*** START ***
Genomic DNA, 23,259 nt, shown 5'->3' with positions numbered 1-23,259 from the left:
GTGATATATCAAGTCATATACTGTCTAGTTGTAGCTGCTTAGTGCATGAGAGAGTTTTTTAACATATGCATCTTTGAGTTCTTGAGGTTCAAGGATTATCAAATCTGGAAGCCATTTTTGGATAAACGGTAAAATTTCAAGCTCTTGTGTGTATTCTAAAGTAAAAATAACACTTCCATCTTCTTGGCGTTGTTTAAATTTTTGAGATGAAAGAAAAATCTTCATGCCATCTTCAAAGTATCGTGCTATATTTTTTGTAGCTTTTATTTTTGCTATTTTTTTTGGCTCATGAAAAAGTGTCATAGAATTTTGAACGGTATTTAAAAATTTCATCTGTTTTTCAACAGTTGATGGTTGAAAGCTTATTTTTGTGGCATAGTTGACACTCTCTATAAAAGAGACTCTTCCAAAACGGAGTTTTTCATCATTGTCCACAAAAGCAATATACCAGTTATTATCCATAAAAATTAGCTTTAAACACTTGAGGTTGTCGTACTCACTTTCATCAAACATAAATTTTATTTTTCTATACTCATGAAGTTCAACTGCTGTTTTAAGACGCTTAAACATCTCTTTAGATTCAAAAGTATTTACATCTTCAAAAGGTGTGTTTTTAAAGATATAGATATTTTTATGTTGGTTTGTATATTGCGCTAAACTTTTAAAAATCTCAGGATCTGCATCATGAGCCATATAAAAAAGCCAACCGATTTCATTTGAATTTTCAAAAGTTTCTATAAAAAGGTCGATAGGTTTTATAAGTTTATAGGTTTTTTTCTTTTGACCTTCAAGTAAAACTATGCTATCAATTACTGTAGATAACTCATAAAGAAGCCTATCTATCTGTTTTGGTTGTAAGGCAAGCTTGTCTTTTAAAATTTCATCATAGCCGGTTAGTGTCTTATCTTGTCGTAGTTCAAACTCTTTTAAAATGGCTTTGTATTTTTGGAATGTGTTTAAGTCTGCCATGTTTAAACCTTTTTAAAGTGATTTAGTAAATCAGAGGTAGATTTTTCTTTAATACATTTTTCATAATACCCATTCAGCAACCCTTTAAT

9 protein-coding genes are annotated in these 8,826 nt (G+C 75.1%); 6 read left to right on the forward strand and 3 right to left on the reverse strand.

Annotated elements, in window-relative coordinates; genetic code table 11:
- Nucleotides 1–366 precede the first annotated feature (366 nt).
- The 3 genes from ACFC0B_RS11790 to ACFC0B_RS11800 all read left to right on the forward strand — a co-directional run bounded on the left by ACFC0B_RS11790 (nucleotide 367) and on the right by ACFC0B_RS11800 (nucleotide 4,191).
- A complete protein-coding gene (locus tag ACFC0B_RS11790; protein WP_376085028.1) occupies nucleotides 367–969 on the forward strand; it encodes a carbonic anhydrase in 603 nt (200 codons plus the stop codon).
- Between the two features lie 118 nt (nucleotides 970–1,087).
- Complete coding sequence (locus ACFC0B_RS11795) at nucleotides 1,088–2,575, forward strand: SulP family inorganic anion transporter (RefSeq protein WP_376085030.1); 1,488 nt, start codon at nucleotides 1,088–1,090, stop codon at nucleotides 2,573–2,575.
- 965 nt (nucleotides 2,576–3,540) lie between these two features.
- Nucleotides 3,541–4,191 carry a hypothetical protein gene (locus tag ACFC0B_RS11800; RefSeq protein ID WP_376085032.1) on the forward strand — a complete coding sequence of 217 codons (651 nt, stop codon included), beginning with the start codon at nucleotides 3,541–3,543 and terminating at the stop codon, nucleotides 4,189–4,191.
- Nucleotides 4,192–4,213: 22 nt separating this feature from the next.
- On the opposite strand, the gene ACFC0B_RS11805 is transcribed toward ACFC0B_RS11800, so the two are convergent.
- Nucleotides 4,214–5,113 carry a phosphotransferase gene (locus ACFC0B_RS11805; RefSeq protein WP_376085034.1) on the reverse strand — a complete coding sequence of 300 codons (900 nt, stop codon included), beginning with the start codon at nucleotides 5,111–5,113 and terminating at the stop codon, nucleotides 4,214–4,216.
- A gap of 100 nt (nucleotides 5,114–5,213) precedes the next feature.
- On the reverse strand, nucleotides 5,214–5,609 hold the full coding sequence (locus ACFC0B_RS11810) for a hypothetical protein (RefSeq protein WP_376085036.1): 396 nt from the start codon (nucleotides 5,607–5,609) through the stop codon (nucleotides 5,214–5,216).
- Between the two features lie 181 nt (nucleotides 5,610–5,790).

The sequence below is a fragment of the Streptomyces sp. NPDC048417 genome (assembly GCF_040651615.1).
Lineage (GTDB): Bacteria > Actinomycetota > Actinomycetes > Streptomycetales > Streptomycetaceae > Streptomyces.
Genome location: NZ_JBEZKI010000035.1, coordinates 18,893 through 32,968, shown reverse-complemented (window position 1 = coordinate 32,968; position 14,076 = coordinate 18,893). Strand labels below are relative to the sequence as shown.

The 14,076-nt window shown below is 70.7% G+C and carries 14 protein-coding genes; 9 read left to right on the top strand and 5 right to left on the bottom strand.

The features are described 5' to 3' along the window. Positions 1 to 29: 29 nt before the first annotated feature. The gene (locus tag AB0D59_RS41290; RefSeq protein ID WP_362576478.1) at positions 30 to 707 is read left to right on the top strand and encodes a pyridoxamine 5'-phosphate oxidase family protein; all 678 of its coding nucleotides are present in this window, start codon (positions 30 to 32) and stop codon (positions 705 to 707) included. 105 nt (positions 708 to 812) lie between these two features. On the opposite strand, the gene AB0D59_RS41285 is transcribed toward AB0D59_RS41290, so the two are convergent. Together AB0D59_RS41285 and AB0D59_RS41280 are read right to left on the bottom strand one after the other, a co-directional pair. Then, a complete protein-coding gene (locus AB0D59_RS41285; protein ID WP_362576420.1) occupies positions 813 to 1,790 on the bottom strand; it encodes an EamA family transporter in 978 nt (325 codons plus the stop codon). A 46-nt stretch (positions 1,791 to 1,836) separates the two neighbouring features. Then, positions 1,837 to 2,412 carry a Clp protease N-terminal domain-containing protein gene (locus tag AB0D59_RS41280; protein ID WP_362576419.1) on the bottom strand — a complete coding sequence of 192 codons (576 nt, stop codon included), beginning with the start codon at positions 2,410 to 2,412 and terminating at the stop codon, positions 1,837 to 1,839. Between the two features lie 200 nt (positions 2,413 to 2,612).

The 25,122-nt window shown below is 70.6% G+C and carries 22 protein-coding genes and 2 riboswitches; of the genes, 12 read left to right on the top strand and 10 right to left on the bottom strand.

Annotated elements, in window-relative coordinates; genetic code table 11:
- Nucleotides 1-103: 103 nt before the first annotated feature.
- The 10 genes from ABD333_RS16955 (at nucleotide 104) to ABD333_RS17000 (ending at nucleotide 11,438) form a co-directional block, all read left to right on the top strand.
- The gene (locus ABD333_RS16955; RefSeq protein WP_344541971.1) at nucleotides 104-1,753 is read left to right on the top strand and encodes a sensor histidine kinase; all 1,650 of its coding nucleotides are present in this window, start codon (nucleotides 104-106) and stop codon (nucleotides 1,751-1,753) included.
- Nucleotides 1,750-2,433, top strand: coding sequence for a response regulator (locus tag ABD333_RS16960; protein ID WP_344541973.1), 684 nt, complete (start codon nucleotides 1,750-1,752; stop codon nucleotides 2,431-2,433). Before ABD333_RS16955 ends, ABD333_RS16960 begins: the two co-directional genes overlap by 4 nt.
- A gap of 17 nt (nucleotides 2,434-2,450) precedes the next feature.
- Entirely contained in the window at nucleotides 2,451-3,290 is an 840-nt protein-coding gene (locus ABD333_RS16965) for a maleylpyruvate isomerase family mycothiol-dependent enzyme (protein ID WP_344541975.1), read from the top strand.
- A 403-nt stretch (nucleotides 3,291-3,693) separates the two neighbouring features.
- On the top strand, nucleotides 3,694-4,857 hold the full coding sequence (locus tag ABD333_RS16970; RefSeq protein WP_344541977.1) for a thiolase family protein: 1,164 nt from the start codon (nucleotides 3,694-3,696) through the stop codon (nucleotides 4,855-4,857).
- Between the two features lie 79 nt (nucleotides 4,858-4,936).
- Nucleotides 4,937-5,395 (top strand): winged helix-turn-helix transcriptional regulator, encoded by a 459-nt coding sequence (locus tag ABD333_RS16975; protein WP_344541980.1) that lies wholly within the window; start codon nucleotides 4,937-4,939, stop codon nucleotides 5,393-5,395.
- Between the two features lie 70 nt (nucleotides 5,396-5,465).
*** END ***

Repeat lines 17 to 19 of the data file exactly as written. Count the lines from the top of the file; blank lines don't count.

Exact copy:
- Between the two features lie 181 nt (nucleotides 5,610–5,790).

The sequence below is a fragment of the Streptomyces sp. NPDC048417 genome (assembly GCF_040651615.1).
Lineage (GTDB): Bacteria > Actinomycetota > Actinomycetes > Streptomycetales > Streptomycetaceae > Streptomyces.